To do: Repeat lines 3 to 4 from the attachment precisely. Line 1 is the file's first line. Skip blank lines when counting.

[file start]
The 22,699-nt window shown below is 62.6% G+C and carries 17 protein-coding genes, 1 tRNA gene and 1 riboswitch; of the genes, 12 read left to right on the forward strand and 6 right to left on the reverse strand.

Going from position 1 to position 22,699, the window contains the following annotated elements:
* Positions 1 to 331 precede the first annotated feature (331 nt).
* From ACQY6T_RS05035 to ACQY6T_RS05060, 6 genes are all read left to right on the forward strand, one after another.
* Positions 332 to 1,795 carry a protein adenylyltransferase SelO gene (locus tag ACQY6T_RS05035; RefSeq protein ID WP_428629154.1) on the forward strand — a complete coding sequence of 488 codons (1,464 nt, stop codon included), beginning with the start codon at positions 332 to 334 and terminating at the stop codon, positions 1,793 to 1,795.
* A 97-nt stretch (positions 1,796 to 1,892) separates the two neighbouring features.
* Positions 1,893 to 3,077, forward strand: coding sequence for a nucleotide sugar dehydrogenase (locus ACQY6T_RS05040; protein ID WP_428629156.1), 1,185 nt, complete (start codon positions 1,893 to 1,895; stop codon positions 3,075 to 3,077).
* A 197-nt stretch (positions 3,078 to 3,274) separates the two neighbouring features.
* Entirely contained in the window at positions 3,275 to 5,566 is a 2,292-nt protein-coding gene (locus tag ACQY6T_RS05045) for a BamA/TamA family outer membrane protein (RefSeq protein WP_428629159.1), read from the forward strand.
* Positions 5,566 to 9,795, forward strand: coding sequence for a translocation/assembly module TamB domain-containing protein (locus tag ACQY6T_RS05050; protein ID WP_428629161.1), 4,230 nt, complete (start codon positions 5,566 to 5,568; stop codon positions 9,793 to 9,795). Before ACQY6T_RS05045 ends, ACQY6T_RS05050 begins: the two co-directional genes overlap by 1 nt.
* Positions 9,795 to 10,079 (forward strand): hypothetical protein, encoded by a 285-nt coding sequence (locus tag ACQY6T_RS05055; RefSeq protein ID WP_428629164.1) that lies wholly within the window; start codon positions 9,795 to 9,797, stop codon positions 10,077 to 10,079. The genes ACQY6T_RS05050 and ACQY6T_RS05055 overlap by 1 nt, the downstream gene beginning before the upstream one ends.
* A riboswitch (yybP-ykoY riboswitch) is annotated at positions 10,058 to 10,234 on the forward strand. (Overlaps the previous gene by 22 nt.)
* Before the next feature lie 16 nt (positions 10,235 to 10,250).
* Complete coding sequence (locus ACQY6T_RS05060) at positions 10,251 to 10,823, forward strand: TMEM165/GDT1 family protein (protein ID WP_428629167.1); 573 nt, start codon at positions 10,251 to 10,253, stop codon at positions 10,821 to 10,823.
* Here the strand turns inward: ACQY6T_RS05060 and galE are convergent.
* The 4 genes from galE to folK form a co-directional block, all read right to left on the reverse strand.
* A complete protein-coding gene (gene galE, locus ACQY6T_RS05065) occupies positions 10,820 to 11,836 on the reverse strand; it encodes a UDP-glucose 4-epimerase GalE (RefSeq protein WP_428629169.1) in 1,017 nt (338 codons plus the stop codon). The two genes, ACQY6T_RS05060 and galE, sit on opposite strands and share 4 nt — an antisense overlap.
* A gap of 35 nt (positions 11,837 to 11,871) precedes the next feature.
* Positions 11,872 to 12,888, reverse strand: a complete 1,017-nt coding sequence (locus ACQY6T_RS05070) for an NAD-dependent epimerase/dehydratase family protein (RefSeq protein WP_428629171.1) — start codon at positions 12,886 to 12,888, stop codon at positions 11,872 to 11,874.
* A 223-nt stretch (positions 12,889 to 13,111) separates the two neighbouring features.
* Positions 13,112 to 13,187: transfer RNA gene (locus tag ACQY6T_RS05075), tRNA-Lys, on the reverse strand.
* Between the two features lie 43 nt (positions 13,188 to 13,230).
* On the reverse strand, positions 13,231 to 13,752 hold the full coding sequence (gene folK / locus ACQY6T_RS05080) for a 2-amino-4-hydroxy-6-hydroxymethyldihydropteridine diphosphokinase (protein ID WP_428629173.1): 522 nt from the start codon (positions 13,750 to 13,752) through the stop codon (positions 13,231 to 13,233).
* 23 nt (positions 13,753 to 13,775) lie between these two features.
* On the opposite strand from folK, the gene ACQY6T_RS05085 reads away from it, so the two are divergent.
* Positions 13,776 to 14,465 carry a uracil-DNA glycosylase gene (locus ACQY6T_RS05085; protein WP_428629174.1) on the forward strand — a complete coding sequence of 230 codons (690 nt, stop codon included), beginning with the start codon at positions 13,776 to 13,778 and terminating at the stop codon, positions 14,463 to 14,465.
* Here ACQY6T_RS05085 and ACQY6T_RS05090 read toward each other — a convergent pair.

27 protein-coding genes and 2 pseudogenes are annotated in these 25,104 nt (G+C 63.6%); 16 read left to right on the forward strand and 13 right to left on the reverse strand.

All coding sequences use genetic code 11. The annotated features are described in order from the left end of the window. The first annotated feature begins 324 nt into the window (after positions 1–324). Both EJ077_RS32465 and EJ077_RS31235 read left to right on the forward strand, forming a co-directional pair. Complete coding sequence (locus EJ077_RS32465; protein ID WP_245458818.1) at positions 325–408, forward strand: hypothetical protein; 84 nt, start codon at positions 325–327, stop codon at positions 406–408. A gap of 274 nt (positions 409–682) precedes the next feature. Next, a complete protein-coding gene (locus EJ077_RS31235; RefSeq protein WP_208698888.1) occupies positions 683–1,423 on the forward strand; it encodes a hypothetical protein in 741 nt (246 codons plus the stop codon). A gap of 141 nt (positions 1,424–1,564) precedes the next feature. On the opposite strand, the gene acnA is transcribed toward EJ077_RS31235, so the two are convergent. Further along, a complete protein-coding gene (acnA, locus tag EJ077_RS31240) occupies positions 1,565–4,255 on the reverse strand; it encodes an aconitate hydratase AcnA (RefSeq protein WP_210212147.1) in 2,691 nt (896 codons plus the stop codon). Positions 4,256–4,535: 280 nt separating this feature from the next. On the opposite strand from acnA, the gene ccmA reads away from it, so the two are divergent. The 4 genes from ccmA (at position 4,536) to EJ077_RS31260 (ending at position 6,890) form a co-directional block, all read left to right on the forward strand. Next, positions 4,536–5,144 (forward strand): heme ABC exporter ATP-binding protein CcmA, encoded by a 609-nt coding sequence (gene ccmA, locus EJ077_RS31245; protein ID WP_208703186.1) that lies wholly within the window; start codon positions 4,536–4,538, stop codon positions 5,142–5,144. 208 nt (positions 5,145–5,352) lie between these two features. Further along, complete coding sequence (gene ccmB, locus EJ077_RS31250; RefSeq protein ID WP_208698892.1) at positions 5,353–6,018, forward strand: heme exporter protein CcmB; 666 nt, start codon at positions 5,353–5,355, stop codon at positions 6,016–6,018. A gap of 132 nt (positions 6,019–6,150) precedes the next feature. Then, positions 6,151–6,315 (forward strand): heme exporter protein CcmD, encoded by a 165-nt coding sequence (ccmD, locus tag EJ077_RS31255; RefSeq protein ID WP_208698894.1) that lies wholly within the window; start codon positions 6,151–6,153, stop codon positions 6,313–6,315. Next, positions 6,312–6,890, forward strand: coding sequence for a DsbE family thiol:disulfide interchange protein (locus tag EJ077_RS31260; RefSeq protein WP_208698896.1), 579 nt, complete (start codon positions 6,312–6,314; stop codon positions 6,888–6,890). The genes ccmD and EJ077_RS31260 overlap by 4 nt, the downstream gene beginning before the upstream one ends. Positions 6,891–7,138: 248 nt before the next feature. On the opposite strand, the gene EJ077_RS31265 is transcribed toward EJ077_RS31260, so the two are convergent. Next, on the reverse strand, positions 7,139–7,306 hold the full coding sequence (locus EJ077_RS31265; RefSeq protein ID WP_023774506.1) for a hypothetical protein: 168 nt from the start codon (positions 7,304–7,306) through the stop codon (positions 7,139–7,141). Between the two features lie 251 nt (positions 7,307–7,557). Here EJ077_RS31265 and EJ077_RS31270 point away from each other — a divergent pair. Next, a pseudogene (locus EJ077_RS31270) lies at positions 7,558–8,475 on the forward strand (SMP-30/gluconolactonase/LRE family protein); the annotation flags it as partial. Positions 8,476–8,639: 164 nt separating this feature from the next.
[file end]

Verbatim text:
* Positions 1 to 331 precede the first annotated feature (331 nt).
* From ACQY6T_RS05035 to ACQY6T_RS05060, 6 genes are all read left to right on the forward strand, one after another.